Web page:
Kurze Geschichte Der Kleinstadt - Oldenburg, IN
Brief History of
The Town of Oldenburg, Indiana

In 1817, a pioneer settler, William George, of Tazwell, Virginia, filed a claim at Brookville, Indiana, for a quarter section of land that later was to become the Town of Oldenburg. In 1837, two land speculators, Wm. Flaspholer and Wm. Ronnebaum, purchased the farmland from William George and platted the town. The original plat consisted of 16 blocks of equal size, with provisions made for parks, church and school grounds, cemetery and market place.

German immigrants gathered in Cincinnati, purchased lot in the new town, built a log church and started a school. The first Post Office opened in 1845. By 1849 they had adopted a constitution of 13 articles.

Father Franz Joseph Rudolf, newly ordained Priest from Germany, arrived in Oldenburg in 1844, and together with Sister Teresa Hackelmeier, a Franciscan Sister from Vienna, Austria, began a religious and building program which still carries on as the Sisters of St. Francis Convent and Academy, and the Parish and Church of the Holy Family.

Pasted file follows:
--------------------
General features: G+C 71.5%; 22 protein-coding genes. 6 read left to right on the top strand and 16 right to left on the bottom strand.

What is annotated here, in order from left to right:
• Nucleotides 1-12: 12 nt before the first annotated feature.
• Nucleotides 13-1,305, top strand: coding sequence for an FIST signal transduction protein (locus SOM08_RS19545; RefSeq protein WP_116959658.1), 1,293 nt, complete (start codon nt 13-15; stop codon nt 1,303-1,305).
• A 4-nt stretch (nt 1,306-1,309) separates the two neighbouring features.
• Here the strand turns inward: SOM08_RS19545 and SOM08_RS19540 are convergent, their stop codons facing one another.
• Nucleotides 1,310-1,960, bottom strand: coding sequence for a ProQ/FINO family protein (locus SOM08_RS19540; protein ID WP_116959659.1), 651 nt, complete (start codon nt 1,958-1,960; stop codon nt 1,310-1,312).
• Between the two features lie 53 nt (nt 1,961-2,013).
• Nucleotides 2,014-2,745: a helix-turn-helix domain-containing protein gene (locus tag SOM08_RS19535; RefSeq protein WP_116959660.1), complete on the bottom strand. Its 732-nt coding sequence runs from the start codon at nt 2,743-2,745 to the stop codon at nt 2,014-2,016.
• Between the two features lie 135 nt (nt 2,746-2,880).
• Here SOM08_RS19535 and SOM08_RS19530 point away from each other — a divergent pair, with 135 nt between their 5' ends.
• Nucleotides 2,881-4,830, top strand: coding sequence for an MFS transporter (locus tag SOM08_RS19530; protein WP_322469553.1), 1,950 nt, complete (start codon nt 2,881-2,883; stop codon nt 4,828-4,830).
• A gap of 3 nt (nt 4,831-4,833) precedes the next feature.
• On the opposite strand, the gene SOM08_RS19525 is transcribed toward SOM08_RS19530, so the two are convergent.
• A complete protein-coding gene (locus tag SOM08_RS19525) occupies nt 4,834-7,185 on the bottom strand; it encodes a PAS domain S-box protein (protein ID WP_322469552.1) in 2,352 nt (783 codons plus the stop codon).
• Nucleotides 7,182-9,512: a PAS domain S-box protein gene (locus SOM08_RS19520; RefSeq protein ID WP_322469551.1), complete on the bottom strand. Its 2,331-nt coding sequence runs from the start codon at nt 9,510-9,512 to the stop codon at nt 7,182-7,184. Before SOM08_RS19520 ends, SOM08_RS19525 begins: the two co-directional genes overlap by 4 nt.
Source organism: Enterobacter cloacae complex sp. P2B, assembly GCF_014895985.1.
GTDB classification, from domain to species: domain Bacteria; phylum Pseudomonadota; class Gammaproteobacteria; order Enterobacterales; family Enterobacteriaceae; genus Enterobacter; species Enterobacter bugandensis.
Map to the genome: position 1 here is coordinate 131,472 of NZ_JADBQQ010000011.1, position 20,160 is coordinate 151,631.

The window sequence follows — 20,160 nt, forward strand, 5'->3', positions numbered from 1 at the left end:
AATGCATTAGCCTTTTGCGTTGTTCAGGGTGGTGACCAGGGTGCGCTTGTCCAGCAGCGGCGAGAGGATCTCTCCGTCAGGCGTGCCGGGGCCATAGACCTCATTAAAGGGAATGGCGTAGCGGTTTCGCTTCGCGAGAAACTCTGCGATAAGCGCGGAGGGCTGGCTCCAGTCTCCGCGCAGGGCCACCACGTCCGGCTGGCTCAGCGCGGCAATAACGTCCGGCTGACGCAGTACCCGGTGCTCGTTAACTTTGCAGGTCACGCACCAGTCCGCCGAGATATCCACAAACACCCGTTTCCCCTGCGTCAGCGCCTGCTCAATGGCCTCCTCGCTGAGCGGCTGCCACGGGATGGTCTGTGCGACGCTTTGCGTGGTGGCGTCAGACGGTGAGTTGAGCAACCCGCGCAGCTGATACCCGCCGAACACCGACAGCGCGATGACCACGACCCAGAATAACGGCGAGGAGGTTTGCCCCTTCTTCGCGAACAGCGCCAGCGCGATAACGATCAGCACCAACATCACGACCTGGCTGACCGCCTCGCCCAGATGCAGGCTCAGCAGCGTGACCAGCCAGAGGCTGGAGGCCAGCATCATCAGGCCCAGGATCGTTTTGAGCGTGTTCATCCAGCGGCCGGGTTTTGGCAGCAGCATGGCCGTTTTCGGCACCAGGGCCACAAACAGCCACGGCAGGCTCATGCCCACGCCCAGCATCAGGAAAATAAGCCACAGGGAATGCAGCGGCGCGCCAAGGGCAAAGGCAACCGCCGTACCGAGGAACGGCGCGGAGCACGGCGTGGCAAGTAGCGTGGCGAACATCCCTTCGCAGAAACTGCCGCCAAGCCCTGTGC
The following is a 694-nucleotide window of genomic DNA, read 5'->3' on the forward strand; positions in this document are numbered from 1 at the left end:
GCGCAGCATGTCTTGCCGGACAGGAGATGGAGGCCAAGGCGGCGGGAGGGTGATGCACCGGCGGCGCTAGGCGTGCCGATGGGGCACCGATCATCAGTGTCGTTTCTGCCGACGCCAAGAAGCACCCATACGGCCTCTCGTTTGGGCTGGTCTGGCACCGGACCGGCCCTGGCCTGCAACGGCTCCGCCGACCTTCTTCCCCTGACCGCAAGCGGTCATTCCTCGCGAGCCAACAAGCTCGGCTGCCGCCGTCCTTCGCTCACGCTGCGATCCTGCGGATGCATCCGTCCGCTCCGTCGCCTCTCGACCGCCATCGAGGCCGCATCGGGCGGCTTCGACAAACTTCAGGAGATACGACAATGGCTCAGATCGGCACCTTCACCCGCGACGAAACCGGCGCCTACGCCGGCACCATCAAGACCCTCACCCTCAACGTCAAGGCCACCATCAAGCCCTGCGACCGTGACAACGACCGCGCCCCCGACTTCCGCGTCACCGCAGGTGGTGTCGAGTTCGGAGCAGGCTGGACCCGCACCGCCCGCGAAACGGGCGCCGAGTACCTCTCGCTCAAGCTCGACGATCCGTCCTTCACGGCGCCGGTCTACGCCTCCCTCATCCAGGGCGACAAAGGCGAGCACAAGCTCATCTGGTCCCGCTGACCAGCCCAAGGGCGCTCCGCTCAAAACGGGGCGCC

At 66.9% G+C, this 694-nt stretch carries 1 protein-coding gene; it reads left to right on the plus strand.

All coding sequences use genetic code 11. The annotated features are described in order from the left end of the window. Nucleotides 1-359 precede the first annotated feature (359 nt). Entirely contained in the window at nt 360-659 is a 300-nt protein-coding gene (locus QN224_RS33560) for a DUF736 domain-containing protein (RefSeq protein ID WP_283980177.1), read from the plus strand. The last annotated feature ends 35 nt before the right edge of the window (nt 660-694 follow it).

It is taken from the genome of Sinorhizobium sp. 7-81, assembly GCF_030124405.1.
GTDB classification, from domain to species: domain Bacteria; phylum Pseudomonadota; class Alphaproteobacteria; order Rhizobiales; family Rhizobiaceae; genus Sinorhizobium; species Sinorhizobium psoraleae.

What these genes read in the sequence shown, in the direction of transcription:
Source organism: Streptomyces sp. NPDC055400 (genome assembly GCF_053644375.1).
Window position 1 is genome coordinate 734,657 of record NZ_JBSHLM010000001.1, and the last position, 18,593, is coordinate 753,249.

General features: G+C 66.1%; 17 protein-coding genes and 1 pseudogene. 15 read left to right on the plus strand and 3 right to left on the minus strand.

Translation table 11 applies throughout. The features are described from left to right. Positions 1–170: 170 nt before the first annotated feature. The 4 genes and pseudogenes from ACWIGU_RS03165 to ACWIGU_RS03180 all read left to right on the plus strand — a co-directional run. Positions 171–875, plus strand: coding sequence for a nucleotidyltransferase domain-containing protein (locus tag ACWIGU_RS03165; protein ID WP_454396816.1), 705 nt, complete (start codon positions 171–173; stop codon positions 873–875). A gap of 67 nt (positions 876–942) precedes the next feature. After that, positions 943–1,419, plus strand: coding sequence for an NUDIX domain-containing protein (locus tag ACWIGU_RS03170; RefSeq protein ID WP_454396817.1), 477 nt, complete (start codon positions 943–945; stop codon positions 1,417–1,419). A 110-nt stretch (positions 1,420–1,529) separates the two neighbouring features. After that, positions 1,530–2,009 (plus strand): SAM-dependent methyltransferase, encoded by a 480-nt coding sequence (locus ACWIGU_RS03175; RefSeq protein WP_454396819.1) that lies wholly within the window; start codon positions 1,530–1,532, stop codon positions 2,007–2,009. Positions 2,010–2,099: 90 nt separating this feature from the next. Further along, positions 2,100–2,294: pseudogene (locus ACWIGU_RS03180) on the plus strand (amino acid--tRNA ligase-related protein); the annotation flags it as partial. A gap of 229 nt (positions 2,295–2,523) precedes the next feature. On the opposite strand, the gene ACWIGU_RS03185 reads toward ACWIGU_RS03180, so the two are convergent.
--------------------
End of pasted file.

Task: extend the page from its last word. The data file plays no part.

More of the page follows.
The village became an incorporated town in 1869, and is widely known as the "Village of Spires", an example of the old world German heritage in America.

The most distinctive architectural aspect to Oldenburg is, of course, its many spires. Another significant aspect is the fact that 80 of the roughly 115 homes in the historic district were constructed of stone or wood or a combination thereof. Brick structures were not built until after 1858 with bricks from the Gehring Brickyard at the South edge of town. The use of cast and wrought iron as well as the usual work of Master Tinsmith Casper Gaupel provided the community with great visual richness. Many of the buildings in the community follow the Old World tradition of combining shop and residence under one roof.

The Town of Oldenburg was listed on the National Register of Historic Places in March 1983.

The Brau Haus
Phone: (812) 934-4840 •
22170 Water Street Oldenburg, IN 47036
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